Whether this condition is actually critical depends primarily on how it is assessed.
The facts about a situation are what they are: if you've been fired, you don't have a job; if you are no longer healthy, you are sick. He who has been abandoned is alone. It is a fact! How these facts are evaluated and assessed in terms of their impact depends on one's own personality, character, personal resilience, and own experience. That is why every crisis arises first in the head and has primarily to do with our worldview, quite banal with the question: How do I look at the world?
You know the color filter programs on your smartphone or in your image editing program: the picture always stays the same, but the result changes due to the different filters. It is similar to the assessment of crisis situations. Your vision determines whether you see something brown, green, blue, red, or whatever. Or pink. And whether you see a crisis.
Ultimately, a crisis is a great general question of trust. The old, the known, state A was "familiar" to me; I had confidence in my situation, in my comfort zone. This trust has now been lost. And you don't know whether state B, the new thing that is to come, can actually be trusted …
Much more important when evaluating a critical situation is the question of what options are available to me to cope with this new situation (or not) and here, again, the experience I personally have in dealing with similar situations plays a decisive role. Proactive people are not only not demoralized by crises, but actually build on them in difficult, challenging situations. They are used to dealing with new situations and even enjoy them because they know that they have often come out of crisis situations very well and unscathed. Those who, on the other hand, have never been particularly good at coping with crisis situations, who have mostly saved moments of failure in their memory, will trust themselves less and less and will be more hesitant in their assessment, perhaps even fearful, nervous; or even desperate, panicked, hysterical. Through my worldview, i.e. through the glasses through which I look at a situation, I try to classify how (un) threatening a critical situation is or could be.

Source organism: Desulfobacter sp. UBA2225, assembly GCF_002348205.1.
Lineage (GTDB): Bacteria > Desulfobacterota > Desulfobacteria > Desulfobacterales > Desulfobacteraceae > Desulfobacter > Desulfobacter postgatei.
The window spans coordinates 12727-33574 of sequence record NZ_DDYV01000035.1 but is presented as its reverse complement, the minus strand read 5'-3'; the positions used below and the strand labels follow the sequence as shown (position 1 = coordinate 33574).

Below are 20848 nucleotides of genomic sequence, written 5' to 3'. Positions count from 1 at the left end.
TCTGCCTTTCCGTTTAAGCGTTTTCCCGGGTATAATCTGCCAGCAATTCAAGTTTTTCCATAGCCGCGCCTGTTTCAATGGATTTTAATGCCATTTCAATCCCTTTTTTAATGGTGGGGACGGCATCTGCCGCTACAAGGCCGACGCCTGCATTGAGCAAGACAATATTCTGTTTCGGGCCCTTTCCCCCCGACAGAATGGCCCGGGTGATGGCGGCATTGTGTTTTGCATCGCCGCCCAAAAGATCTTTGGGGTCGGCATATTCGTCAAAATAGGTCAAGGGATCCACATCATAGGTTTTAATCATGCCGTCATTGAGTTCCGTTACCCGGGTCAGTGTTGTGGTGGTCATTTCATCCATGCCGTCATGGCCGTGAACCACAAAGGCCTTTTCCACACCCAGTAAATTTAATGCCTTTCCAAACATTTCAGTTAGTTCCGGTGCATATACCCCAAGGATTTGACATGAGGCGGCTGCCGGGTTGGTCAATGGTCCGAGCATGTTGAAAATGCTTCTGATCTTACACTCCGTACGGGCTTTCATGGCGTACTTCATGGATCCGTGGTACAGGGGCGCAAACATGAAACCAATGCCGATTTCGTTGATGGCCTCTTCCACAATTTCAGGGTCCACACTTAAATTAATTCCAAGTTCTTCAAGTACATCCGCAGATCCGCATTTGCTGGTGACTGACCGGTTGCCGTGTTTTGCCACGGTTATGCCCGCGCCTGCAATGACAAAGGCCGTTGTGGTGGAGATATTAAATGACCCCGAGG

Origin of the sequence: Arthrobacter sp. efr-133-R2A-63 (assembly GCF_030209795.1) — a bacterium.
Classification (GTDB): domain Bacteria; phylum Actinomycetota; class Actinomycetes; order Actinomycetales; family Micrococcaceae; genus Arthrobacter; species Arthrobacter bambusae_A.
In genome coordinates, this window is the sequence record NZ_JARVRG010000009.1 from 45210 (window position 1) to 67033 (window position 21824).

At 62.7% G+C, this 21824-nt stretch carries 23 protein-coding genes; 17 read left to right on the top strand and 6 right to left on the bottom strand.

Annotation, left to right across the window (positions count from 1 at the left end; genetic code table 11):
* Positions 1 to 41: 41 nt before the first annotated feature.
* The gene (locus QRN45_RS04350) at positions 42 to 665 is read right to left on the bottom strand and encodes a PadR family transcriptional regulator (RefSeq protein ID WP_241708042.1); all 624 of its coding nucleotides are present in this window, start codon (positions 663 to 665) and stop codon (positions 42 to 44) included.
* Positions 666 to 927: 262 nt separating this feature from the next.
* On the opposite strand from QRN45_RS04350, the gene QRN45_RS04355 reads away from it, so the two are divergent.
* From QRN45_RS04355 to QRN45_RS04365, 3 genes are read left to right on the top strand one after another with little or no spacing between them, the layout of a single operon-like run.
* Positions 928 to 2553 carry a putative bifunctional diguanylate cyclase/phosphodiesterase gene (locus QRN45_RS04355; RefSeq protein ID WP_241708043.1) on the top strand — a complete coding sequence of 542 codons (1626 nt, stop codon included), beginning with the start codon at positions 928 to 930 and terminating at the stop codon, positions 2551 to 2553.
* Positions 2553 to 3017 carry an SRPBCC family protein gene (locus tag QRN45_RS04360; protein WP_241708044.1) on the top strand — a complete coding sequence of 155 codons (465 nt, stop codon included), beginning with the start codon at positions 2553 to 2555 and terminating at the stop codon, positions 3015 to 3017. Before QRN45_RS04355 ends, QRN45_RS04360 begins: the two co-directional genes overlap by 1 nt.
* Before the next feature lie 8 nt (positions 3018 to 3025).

My experience backpack helps me to assess what proven experience I already have in coping with similar situations. Depending on the results I get, a crisis will kill or motivate me.
Take your time for assessment, evaluation, decision. You have to decide whether the new situation, as you assess it, is manageable with your experience potential or not. If so, it is not a crisis, but an opportunity. A crisis is an evaluation. The word crisis is borrowed from the Latin crisis. It goes back to the Greek word krisis and actually only means - completely unspectacular -: separation, decision, judgment, opinion. The corresponding Greek verb for this is krínein, which could be translated as separate, divide, distinguish. The word criticism goes back to this verb, meaning evaluation, a decision about something. What does a critic do: He evaluates, judges, gives an opinion on something. This is your job now: rate!